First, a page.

When the Spirit Moves You: From Wealth to Worry
Having been born in the worst month in the worst year of our nation’s worst economic calamity, I feel justified in calling myself "a child of the Depression." But as bad as conditions were at that time, I was at least rocked in the same crude cradle with other children in the same fix, all of whom were gratefully too young to remember how things had once been.
My parents' generation, however, fully grasped the denigrating impact of The Great Depression. Through its years of struggle followed by those of World War II, families managed to exist in a new, harsher reality. And while my parents were not exactly reduced from riches to rags, they were undeniably plunged headlong from wealth to worry.
A Baby grand piano, Wikimedia commons
My father's lighting fixture factory went dark since nobody could afford to buy its products. Yet as tough as things were for him, he still invited his out-of-work employees to remain on the payroll, promising to give them what he could to at least keep them off the bread lines and out of the soup kitchens.
I am proud of my father for having done that. And I even feel a sense of self-pride, misplaced perhaps, in the fact that my ‘depressed’ childhood left me with so few emotional or physical scars. Could it be that the unfortunate timing of my birth steeled me to perceive later challenges in life as less insurmountable?
When the Depression hit, my parents moved out of their swank West Side apartment in Manhattan and into a duplex on Long island. After my birth, they moved again, into a new apartment building in Queens, whose construction had started years before. That is where they stayed put for the rest of their respective long lives.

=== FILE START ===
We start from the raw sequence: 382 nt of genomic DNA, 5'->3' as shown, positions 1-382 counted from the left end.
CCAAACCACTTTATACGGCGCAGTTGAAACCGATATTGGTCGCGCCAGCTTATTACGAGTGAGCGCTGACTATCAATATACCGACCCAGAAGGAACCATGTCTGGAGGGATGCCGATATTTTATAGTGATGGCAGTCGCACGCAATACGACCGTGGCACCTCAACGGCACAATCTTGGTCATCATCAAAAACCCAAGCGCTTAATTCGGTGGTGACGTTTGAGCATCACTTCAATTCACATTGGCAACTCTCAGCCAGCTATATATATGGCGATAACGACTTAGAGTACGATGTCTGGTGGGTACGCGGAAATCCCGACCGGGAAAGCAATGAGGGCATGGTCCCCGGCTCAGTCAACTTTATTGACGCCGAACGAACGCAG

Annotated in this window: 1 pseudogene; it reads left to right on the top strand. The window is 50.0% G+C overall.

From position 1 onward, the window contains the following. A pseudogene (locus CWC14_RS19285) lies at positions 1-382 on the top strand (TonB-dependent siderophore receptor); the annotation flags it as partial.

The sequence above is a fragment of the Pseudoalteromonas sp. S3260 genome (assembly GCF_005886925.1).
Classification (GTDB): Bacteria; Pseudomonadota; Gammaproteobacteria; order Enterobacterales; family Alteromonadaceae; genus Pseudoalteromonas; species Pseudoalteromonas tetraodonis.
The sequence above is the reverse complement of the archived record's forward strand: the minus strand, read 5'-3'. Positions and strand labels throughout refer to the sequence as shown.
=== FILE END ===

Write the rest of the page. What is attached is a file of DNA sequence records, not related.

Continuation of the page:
Even though my mother outlived her husband by more than twenty years, she was still in that apartment when she celebrated her 100th birthday. Despite pressure from her children — some of us living thousands of miles away — she refused to consider moving elsewhere.
Deep-growing roots are the hardest to extract, even more so under circumstances of diminished strength. Only once did my mother consent to let her grown children take a whirlwind tour of senior facilities in the Washington, DC area, where we found one property that we felt might be ideal, even allowing her to take her long-standing furniture with her. But when we returned and shared our recommendations, "The Dowager" — as we had begun calling her — dismissed the matter out of hand. "Just forget about it!" she announced.
Everything in mom's narrow world had grown familiar and convenient. Across one street were her bank, produce market, and luncheonette; across the other were a neighborhood grocery, her hairdresser, a shoe repair, and a drug store. Two blocks south was the office of her medical doctor (GP) to whom she often took a homemade lemon cake — his favorite. Most of the long-term tenants in her building had moved or died — perhaps both — and the demographics had changed over the years. An influx of elderly persecuted Russians occupied most of the other apartments by then, but my stylish and welcoming mother was a universal favorite with all the tenants.
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